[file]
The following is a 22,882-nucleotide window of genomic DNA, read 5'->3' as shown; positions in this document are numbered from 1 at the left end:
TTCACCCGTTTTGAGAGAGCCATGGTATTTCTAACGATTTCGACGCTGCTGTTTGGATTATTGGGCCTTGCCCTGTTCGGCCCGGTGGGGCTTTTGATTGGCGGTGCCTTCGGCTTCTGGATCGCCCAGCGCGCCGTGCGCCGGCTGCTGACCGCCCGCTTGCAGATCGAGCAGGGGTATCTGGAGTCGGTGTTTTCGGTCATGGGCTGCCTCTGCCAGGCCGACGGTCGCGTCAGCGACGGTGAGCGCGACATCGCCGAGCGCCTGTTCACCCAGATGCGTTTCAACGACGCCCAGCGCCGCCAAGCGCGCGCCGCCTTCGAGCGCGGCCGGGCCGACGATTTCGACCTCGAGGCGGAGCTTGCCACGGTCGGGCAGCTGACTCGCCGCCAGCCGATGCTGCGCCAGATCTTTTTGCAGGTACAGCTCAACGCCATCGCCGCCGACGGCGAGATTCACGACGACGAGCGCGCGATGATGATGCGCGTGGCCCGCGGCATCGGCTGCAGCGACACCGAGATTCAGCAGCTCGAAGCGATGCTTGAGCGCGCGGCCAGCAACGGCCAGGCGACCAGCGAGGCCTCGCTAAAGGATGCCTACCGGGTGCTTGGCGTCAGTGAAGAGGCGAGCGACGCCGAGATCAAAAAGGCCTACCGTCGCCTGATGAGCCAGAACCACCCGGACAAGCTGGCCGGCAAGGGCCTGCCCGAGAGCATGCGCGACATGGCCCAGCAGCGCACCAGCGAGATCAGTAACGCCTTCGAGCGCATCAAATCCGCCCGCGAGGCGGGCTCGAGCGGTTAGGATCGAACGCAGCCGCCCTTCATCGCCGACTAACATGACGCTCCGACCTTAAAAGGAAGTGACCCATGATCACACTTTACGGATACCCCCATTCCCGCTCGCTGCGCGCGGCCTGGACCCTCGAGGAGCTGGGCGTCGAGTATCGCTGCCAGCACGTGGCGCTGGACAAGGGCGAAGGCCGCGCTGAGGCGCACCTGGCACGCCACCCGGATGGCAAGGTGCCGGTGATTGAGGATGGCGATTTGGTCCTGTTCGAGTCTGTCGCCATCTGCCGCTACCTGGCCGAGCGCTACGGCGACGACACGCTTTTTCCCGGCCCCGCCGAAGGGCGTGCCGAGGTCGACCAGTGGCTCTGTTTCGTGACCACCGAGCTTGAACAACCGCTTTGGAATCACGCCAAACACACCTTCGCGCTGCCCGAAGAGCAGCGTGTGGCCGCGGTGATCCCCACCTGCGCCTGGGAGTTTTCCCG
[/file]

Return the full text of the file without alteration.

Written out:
The following is a 22,882-nucleotide window of genomic DNA, read 5'->3' as shown; positions in this document are numbered from 1 at the left end:
TTCACCCGTTTTGAGAGAGCCATGGTATTTCTAACGATTTCGACGCTGCTGTTTGGATTATTGGGCCTTGCCCTGTTCGGCCCGGTGGGGCTTTTGATTGGCGGTGCCTTCGGCTTCTGGATCGCCCAGCGCGCCGTGCGCCGGCTGCTGACCGCCCGCTTGCAGATCGAGCAGGGGTATCTGGAGTCGGTGTTTTCGGTCATGGGCTGCCTCTGCCAGGCCGACGGTCGCGTCAGCGACGGTGAGCGCGACATCGCCGAGCGCCTGTTCACCCAGATGCGTTTCAACGACGCCCAGCGCCGCCAAGCGCGCGCCGCCTTCGAGCGCGGCCGGGCCGACGATTTCGACCTCGAGGCGGAGCTTGCCACGGTCGGGCAGCTGACTCGCCGCCAGCCGATGCTGCGCCAGATCTTTTTGCAGGTACAGCTCAACGCCATCGCCGCCGACGGCGAGATTCACGACGACGAGCGCGCGATGATGATGCGCGTGGCCCGCGGCATCGGCTGCAGCGACACCGAGATTCAGCAGCTCGAAGCGATGCTTGAGCGCGCGGCCAGCAACGGCCAGGCGACCAGCGAGGCCTCGCTAAAGGATGCCTACCGGGTGCTTGGCGTCAGTGAAGAGGCGAGCGACGCCGAGATCAAAAAGGCCTACCGTCGCCTGATGAGCCAGAACCACCCGGACAAGCTGGCCGGCAAGGGCCTGCCCGAGAGCATGCGCGACATGGCCCAGCAGCGCACCAGCGAGATCAGTAACGCCTTCGAGCGCATCAAATCCGCCCGCGAGGCGGGCTCGAGCGGTTAGGATCGAACGCAGCCGCCCTTCATCGCCGACTAACATGACGCTCCGACCTTAAAAGGAAGTGACCCATGATCACACTTTACGGATACCCCCATTCCCGCTCGCTGCGCGCGGCCTGGACCCTCGAGGAGCTGGGCGTCGAGTATCGCTGCCAGCACGTGGCGCTGGACAAGGGCGAAGGCCGCGCTGAGGCGCACCTGGCACGCCACCCGGATGGCAAGGTGCCGGTGATTGAGGATGGCGATTTGGTCCTGTTCGAGTCTGTCGCCATCTGCCGCTACCTGGCCGAGCGCTACGGCGACGACACGCTTTTTCCCGGCCCCGCCGAAGGGCGTGCCGAGGTCGACCAGTGGCTCTGTTTCGTGACCACCGAGCTTGAACAACCGCTTTGGAATCACGCCAAACACACCTTCGCGCTGCCCGAAGAGCAGCGTGTGGCCGCGGTGATCCCCACCTGCGCCTGGGAGTTTTCCCG